2. Bhatt., & Grover. (2005). Types of information technology capabilities and their role in competitive advantage: An empirical study. . Journal of Management Information Systems, , 22(2), 253-277.
  3. Bharadwaj, A. S. (2000). A resource-based perspective on information technology capability and firm performance. An empirical investigation. MIS Quarterly, 24(1), 169-196.
  4. Bolívar-Ramos, M. T., García-Morales, V. J., & García-Sánchez, E. (2012). Technological distinctive competencies and organizational learning: Effects on organizational innovation to improve firm performance. Journal of Engineering and Technology Management, 29(3), 331-357.
  5. Bueno, E., Aragon, J. A., Paz Salmador, M., & García, V. J. (2010). Tangible slack versus intangible resources: The influence of technology slack and tacit knowledge on the capability of organisational learning to generate innovation and performance. International Journal of Technology Management, 49(4), 314-337.
  6. Calvard, T. S. (2016). Big data, organizational learning, and sensemaking: Theorizing interpretive challenges under conditions of dynamic complexity. Management Learning, 47(1), 65-82.
  7. Cheng, T. Y., Li, Y. Q., Lin, Y. E., & Chih, H. H. (2020). Does the Fit of Managerial Ability with Firm Strategy Matters on Firm Performance. Journal of Asian Finance, Economics, and Business, 7(4), 9-19.
  8. De Geus, A. P. (1988). Planning as learning. Harvard Business Review, March/April, 70-74.
  9. Dodgson, M., Gann, D. M., & Phillips, N. (2013). Organizational learning and the technology of foolishness: The case of virtual worlds at IBM. Organization Science, 24(5), 1358-1376.
  10. Easterby-Smith, M., Antonacopoulou, E., Simm, D., & Lyles, M. (2004). Constructing contributions to organizational learning: Argyris and the next generation. Management Learning, 35(4), 371-380.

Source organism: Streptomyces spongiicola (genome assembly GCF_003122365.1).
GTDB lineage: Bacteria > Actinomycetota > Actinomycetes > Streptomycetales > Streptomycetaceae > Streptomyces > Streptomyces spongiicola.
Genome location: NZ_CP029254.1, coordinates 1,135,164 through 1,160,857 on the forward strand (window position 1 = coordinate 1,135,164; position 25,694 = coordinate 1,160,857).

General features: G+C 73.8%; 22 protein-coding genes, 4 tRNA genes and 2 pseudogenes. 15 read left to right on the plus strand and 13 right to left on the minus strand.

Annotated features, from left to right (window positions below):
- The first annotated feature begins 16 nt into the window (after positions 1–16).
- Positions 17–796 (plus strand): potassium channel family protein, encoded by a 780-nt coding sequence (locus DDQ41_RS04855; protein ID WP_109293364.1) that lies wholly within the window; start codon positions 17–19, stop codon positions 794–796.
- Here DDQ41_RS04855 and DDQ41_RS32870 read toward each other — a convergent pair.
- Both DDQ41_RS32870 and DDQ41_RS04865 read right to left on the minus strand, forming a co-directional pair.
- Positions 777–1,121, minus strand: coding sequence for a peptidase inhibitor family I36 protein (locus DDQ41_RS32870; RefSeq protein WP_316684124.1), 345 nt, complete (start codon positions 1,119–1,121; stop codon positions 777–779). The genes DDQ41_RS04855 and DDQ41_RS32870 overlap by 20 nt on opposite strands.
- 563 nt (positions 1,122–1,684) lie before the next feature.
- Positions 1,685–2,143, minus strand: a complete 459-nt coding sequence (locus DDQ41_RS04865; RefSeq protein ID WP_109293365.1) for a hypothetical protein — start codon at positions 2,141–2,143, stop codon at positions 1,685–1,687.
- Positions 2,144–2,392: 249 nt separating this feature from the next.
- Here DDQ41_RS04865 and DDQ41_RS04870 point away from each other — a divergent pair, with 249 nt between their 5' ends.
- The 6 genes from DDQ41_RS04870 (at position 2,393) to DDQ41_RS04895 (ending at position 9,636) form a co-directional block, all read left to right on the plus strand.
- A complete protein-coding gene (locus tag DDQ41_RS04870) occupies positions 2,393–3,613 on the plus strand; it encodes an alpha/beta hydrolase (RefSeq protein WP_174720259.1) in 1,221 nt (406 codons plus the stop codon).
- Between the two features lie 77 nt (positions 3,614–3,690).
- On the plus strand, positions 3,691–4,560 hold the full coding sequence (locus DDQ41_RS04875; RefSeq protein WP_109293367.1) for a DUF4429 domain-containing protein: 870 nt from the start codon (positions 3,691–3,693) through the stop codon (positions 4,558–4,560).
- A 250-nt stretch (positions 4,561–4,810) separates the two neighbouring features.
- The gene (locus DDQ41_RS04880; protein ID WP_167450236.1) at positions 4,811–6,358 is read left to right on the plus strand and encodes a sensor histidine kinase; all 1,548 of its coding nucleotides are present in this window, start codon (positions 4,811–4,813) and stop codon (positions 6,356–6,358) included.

11. Fiol, C. M., & Lyles, M. A. (1985). Organizational learning. Academy of Management Review, 10(4), 803-813.
  12. Gartner. (2015). Gartner Says Business Intelligence and Analytics Leaders Must Focus on Mindsets and Culture to Kick Start Advanced Analytics. Retrieved from
  13. Goh, S. C. (1998). Toward a learning organization: The strategic building blocks. SAM Advanced Management Journal, 63, 15-22.
  14. Grant, R. M. (1996). Toward a knowledge‐based theory of the firm. Strategic Management Journal, 17(S2), 109-122.
  15. Hitt, L. M., & Brynjolfsson, E. (1996). Productivity, business profitability, and consumer surplus: Three different measures of information technology value. MIS Quarterly, 20(2), 121-142.
  16. Huang, H. C. (2011). Technological innovation capability creation potential of open innovation: A cross-level analysis in the biotechnology industry. Technology Analysis & Strategic Management, 23(1), 49-63.
  17. Kane, & Alavi. (2007). Information technology and organizational learning: An investigation of exploration and exploitation processes. Organization Science, 18(5), 796-812.
  18. Lant, T. K., Milliken, F. J., & Batra, B. (1992). The role of managerial learning and interpretation in strategic persistence and reorientation: An empirical exploration. Strategic Management Journal, 13(8), 585-608.
  19. Lei, D., Hitt, M. A., & Bettis, R. (1996). Dynamic core competences through meta-learning and strategic context. Journal of Management, 22(4), 549-569.
  20. Lucas, H. C. (1999). Information Technology and the Productivity Paradox. New York, NY: Oxford University Press.
  21. Mahmood, M. A., & Soon, S. K. (1991). A comprehensive model for measuring the potential impact of information technology on organizational strategic variables. Decision Sciences, 22(4), 869-897.
  22. Mills, D. Q., & Friesen, B. (1992). The learning organization. European Management Journal, 10(2), 146-156.
  23. Nguyen, T. L. H., Nguyen, T. T. H., Nguyen, T. T. H., Le, T. H. A., & Nguyen, V. C. (2020). The Determinants of Environmental Information Disclosure in Vietnam Listed Companies. Journal of Asian Finance, Economics and Business, 7(2), 21-31.
  24. Orlikowski, W. J., & Barley, S. R. (2001). Technology and institutions: What can research on information technology and research on organizations learn from each other? MIS Quarterly, 25(2), 145-165.